For precision medicine to become a reality, vast improvements will be required in clinical workflows, computing and data-sharing, according to Brian Druker, M.D., director of the Knight Cancer Institute at Oregon Health & Science University.
There are celebrated success stories to illustrate the potential, he writes in an article at Fortune. Yet, while the cost of DNA sequencing continues to drop and molecular imaging is becoming more commonplace, much of the analysis work remains manual and can take six months or longer.
The Knight Cancer Institute and Intel have teamed up to try to bring that time down to one day by 2020.
Knight and Intel have created a prototype collaborative platform to enable cancer precision medicine research across multiple institutions. It uses existing public and private computing clouds and standardizes research findings so information can be more easily shared, according Druker.
The platform also uses a distributed model: researchers at different institutions can connect over a secure network without moving the data, yet the shareable cancer-treatment knowledge base grows.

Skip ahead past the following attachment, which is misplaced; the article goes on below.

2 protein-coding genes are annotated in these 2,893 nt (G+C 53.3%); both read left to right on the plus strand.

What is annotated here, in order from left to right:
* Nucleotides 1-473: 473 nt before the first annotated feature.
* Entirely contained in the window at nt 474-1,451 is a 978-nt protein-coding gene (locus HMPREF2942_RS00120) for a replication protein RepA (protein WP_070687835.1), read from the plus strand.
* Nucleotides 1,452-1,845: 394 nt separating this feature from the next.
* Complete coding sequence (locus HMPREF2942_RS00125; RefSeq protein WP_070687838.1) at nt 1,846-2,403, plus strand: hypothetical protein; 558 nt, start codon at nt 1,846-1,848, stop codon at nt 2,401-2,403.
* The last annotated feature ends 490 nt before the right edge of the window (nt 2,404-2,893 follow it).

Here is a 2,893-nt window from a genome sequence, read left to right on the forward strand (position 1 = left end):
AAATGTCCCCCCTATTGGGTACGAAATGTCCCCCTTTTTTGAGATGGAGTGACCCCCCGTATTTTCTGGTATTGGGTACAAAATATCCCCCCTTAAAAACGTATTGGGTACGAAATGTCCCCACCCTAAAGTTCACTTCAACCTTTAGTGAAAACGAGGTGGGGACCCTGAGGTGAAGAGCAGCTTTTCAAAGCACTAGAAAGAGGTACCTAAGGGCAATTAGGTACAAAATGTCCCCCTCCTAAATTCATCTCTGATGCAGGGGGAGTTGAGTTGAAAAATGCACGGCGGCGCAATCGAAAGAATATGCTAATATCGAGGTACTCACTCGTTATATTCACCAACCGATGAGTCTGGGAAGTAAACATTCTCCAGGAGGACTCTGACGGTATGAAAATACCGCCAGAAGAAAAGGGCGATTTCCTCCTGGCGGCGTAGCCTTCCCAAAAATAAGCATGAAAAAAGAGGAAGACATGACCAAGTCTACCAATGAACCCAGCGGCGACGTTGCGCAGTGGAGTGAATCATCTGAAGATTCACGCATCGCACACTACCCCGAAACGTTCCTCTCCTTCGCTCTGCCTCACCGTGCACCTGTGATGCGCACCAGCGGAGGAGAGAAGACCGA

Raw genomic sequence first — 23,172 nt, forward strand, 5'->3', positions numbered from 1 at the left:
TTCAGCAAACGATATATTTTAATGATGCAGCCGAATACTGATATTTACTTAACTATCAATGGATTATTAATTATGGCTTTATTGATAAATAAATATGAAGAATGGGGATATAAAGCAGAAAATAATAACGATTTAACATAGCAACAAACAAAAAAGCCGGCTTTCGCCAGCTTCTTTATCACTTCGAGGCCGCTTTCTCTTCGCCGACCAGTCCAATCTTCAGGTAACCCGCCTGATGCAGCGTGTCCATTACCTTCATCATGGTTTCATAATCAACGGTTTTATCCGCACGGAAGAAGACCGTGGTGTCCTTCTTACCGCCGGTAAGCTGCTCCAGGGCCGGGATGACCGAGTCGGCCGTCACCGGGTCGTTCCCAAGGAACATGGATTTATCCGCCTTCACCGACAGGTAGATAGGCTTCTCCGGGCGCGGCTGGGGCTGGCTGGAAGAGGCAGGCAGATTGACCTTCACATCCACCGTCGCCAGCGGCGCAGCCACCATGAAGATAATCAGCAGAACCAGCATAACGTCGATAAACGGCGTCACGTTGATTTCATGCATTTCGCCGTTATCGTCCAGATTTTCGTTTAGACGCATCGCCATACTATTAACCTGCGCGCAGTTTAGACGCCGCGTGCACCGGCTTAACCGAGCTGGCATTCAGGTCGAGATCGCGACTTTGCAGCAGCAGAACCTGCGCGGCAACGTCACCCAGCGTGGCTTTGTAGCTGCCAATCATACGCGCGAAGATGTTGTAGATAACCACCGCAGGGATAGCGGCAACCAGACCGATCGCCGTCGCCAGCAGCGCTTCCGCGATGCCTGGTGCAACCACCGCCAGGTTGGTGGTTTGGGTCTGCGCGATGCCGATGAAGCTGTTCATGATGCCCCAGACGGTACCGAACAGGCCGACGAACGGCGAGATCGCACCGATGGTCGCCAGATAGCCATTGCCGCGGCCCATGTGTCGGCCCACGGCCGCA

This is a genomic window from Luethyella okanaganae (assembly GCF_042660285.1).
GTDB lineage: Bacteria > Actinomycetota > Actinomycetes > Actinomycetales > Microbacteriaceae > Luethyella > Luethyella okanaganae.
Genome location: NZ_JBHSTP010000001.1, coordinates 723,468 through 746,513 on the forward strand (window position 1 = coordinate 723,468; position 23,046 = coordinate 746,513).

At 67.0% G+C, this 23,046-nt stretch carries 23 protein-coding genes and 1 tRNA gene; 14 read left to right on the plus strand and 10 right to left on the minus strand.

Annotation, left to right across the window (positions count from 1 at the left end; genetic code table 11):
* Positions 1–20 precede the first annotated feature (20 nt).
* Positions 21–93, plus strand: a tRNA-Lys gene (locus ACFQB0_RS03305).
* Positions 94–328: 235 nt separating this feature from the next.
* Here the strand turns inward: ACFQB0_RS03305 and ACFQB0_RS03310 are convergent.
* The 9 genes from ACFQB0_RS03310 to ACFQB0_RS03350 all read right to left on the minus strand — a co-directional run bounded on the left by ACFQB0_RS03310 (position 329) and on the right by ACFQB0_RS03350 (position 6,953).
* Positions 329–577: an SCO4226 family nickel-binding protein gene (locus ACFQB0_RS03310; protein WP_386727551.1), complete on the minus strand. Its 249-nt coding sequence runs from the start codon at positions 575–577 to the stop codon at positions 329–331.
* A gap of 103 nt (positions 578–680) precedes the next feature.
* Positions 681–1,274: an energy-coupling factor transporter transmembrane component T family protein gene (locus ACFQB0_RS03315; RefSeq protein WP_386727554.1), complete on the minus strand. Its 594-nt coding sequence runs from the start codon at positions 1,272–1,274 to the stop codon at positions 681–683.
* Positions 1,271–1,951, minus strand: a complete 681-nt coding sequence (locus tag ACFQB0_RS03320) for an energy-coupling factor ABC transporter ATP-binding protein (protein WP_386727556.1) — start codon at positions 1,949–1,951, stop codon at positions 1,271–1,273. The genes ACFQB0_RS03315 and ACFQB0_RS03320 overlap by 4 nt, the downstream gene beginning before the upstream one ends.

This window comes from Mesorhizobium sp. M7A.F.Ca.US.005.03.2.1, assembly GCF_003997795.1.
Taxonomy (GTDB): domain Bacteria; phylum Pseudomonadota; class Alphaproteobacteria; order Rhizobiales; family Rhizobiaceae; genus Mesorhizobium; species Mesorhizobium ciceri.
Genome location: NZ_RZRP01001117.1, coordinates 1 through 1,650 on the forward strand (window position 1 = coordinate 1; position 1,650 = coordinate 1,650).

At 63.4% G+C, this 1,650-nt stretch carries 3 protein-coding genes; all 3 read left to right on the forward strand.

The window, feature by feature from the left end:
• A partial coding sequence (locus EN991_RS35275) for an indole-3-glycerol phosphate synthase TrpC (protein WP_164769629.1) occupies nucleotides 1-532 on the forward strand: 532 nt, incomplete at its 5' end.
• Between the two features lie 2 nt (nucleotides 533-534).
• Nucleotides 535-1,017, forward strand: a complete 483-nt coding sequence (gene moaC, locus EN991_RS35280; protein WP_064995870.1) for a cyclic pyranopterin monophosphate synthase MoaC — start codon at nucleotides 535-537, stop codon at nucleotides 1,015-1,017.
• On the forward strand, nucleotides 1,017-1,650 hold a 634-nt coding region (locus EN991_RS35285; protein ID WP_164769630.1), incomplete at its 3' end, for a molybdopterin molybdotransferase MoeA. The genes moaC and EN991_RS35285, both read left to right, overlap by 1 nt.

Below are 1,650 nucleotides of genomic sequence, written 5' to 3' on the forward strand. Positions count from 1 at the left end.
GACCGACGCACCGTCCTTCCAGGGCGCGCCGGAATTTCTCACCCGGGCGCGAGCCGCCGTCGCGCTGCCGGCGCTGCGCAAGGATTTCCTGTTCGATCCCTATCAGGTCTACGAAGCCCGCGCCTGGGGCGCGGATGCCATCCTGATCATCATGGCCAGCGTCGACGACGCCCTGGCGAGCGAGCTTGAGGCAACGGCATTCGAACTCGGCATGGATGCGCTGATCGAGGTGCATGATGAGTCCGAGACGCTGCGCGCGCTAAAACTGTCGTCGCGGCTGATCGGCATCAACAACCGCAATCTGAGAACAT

Intel announced the Collaborative Cancer Cloud in August and said it would open source components of it in 2016. It also said universities in Boston and Austin, Texas, will be joining the effort.
In addition, this summer IBM announced plans to collaborate with 14 cancer institutes across the country to create more personalized treatments for patients. And a University of Chicago-based team, using a dedicated supercomputer, found a way to analyze 240 full genomes in just two days.
Meanwhile, researchers from Canada, Europe and the United States are calling for a global genomic data repository in the cloud available to authorized researchers worldwide.
To learn more:
- read the article